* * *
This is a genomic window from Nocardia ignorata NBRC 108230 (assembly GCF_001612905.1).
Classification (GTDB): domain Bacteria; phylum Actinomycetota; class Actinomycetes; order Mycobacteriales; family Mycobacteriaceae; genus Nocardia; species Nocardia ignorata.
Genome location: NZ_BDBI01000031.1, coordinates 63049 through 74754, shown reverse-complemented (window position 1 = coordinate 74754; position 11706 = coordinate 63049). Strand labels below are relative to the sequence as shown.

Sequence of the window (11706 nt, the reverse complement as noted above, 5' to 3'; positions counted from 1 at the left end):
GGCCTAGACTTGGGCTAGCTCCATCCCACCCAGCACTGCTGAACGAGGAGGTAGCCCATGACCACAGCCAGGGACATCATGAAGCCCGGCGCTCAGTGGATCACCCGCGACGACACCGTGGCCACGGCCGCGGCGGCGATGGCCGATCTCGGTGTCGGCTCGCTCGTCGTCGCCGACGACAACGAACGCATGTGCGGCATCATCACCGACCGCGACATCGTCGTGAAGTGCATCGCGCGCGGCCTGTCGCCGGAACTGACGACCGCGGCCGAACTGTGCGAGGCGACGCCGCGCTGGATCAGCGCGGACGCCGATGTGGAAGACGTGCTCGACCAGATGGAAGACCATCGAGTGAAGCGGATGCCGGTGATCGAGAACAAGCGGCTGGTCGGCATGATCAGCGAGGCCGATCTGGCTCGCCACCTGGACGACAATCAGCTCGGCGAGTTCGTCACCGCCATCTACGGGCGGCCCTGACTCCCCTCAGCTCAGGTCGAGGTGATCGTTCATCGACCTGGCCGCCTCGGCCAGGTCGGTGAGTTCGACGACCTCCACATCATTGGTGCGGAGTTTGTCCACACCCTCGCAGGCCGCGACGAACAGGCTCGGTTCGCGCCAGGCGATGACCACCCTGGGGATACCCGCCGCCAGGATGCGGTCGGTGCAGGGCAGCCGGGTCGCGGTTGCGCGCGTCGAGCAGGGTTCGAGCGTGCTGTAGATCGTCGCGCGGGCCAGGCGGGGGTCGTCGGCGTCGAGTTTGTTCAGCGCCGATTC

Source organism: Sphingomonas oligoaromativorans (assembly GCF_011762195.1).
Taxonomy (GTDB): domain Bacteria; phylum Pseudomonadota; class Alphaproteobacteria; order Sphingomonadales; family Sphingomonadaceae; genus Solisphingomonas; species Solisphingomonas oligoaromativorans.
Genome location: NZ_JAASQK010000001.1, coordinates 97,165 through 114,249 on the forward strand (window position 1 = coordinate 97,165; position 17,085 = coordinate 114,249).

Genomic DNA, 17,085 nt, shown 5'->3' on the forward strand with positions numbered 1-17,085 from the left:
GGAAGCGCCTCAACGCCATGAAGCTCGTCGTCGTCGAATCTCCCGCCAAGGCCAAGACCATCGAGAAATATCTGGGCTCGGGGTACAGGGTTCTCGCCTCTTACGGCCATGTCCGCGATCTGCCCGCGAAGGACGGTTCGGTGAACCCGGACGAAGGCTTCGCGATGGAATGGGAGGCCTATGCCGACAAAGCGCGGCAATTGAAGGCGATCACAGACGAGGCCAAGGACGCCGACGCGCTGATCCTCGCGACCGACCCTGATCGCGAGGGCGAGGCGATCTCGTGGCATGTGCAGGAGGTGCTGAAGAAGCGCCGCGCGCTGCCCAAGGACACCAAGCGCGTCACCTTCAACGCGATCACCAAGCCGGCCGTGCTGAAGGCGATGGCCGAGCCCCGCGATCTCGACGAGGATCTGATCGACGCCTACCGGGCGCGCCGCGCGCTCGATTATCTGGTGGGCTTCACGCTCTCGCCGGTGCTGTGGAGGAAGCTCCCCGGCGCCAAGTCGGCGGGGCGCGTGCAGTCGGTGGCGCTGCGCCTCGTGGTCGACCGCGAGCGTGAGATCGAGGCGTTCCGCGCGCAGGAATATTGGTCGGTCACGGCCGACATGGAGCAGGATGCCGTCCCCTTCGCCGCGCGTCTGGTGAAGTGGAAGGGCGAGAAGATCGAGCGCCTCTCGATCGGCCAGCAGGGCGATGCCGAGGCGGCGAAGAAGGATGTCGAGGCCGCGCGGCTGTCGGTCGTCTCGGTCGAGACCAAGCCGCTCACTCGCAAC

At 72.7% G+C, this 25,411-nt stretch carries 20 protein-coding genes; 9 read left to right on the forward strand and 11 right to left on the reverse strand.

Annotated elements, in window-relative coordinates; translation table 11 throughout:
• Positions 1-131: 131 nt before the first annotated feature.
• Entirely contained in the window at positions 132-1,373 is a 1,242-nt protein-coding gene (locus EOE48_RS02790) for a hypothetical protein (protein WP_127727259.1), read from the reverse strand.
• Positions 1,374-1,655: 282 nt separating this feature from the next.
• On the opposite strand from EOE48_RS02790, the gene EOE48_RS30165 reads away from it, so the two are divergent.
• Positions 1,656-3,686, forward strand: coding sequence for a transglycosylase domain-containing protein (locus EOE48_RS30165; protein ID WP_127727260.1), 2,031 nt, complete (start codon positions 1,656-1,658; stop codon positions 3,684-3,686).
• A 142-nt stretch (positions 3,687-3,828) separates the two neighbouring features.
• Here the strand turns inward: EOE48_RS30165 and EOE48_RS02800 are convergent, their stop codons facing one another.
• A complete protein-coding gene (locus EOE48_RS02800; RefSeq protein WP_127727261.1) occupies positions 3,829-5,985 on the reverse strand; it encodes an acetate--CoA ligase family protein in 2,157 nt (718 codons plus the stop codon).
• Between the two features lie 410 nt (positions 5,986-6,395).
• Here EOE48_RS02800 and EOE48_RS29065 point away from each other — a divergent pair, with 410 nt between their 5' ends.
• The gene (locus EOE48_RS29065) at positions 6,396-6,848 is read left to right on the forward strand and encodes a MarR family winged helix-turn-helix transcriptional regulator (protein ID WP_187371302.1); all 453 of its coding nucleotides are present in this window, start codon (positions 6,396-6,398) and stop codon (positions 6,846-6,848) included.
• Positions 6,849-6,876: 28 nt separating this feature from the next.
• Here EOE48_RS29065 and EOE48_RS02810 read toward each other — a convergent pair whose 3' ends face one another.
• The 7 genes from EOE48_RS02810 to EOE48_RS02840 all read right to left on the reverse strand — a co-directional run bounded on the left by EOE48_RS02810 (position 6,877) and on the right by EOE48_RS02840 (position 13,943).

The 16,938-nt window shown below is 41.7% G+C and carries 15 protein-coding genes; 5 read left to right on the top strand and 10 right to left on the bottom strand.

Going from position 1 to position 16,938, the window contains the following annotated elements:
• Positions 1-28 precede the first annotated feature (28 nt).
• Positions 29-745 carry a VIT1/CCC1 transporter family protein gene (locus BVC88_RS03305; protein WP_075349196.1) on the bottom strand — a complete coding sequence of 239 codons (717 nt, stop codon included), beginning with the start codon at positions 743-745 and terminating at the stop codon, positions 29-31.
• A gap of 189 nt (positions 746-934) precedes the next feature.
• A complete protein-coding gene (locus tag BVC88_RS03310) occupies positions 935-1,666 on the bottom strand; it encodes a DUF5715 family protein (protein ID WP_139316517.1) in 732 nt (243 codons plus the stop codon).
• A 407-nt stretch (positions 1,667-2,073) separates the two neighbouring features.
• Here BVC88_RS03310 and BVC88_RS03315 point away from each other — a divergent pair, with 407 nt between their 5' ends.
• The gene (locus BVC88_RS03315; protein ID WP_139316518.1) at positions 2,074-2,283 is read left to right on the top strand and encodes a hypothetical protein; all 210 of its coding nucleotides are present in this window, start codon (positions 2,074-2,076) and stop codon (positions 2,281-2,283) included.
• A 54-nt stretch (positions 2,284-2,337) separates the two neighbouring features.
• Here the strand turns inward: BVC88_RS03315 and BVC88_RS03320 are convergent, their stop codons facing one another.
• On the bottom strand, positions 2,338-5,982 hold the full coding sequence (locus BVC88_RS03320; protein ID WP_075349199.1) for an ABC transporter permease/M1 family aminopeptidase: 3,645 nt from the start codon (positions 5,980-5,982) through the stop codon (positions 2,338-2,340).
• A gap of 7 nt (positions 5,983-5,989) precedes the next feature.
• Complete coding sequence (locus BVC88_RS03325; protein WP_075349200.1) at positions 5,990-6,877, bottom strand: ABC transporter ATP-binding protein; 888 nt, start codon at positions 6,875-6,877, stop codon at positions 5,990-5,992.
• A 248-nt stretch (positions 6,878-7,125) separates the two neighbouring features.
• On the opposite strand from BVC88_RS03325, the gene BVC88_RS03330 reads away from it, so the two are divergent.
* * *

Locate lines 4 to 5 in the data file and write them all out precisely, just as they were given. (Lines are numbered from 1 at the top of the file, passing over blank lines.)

Sequence of the window (11706 nt, the reverse complement as noted above, 5' to 3'; positions counted from 1 at the left end):
GGCCTAGACTTGGGCTAGCTCCATCCCACCCAGCACTGCTGAACGAGGAGGTAGCCCATGACCACAGCCAGGGACATCATGAAGCCCGGCGCTCAGTGGATCACCCGCGACGACACCGTGGCCACGGCCGCGGCGGCGATGGCCGATCTCGGTGTCGGCTCGCTCGTCGTCGCCGACGACAACGAACGCATGTGCGGCATCATCACCGACCGCGACATCGTCGTGAAGTGCATCGCGCGCGGCCTGTCGCCGGAACTGACGACCGCGGCCGAACTGTGCGAGGCGACGCCGCGCTGGATCAGCGCGGACGCCGATGTGGAAGACGTGCTCGACCAGATGGAAGACCATCGAGTGAAGCGGATGCCGGTGATCGAGAACAAGCGGCTGGTCGGCATGATCAGCGAGGCCGATCTGGCTCGCCACCTGGACGACAATCAGCTCGGCGAGTTCGTCACCGCCATCTACGGGCGGCCCTGACTCCCCTCAGCTCAGGTCGAGGTGATCGTTCATCGACCTGGCCGCCTCGGCCAGGTCGGTGAGTTCGACGACCTCCACATCATTGGTGCGGAGTTTGTCCACACCCTCGCAGGCCGCGACGAACAGGCTCGGTTCGCGCCAGGCGATGACCACCCTGGGGATACCCGCCGCCAGGATGCGGTCGGTGCAGGGCAGCCGGGTCGCGGTTGCGCGCGTCGAGCAGGGTTCGAGCGTGCTGTAGATCGTCGCGCGGGCCAGGCGGGGGTCGTCGGCGTCGAGTTTGTTCAGCGCCGATTC